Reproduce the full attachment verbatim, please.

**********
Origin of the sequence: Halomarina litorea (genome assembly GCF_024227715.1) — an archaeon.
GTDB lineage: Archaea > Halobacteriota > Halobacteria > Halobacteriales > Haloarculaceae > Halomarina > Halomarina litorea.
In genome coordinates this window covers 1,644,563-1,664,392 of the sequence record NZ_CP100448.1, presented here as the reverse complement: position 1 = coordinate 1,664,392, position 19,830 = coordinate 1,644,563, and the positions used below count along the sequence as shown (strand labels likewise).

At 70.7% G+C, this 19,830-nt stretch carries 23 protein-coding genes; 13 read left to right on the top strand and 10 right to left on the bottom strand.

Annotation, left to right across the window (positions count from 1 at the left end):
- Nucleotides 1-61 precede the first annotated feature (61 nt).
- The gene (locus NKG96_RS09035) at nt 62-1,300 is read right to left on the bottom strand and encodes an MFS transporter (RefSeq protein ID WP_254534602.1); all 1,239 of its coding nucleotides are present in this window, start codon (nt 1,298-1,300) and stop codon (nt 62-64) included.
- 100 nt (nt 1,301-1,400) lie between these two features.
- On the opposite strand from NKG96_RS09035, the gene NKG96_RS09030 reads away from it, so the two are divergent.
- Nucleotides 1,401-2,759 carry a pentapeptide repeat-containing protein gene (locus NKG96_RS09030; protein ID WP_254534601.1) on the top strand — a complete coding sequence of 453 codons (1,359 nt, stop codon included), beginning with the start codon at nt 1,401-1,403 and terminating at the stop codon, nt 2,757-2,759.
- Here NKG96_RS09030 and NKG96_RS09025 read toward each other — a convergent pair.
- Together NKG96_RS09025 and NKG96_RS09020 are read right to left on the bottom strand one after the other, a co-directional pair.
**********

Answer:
Origin of the sequence: Halomarina litorea (genome assembly GCF_024227715.1) — an archaeon.
GTDB lineage: Archaea > Halobacteriota > Halobacteria > Halobacteriales > Haloarculaceae > Halomarina > Halomarina litorea.
In genome coordinates this window covers 1,644,563-1,664,392 of the sequence record NZ_CP100448.1, presented here as the reverse complement: position 1 = coordinate 1,664,392, position 19,830 = coordinate 1,644,563, and the positions used below count along the sequence as shown (strand labels likewise).

At 70.7% G+C, this 19,830-nt stretch carries 23 protein-coding genes; 13 read left to right on the top strand and 10 right to left on the bottom strand.

Annotation, left to right across the window (positions count from 1 at the left end):
- Nucleotides 1-61 precede the first annotated feature (61 nt).
- The gene (locus NKG96_RS09035) at nt 62-1,300 is read right to left on the bottom strand and encodes an MFS transporter (RefSeq protein ID WP_254534602.1); all 1,239 of its coding nucleotides are present in this window, start codon (nt 1,298-1,300) and stop codon (nt 62-64) included.
- 100 nt (nt 1,301-1,400) lie between these two features.
- On the opposite strand from NKG96_RS09035, the gene NKG96_RS09030 reads away from it, so the two are divergent.
- Nucleotides 1,401-2,759 carry a pentapeptide repeat-containing protein gene (locus NKG96_RS09030; protein ID WP_254534601.1) on the top strand — a complete coding sequence of 453 codons (1,359 nt, stop codon included), beginning with the start codon at nt 1,401-1,403 and terminating at the stop codon, nt 2,757-2,759.
- Here NKG96_RS09030 and NKG96_RS09025 read toward each other — a convergent pair.
- Together NKG96_RS09025 and NKG96_RS09020 are read right to left on the bottom strand one after the other, a co-directional pair.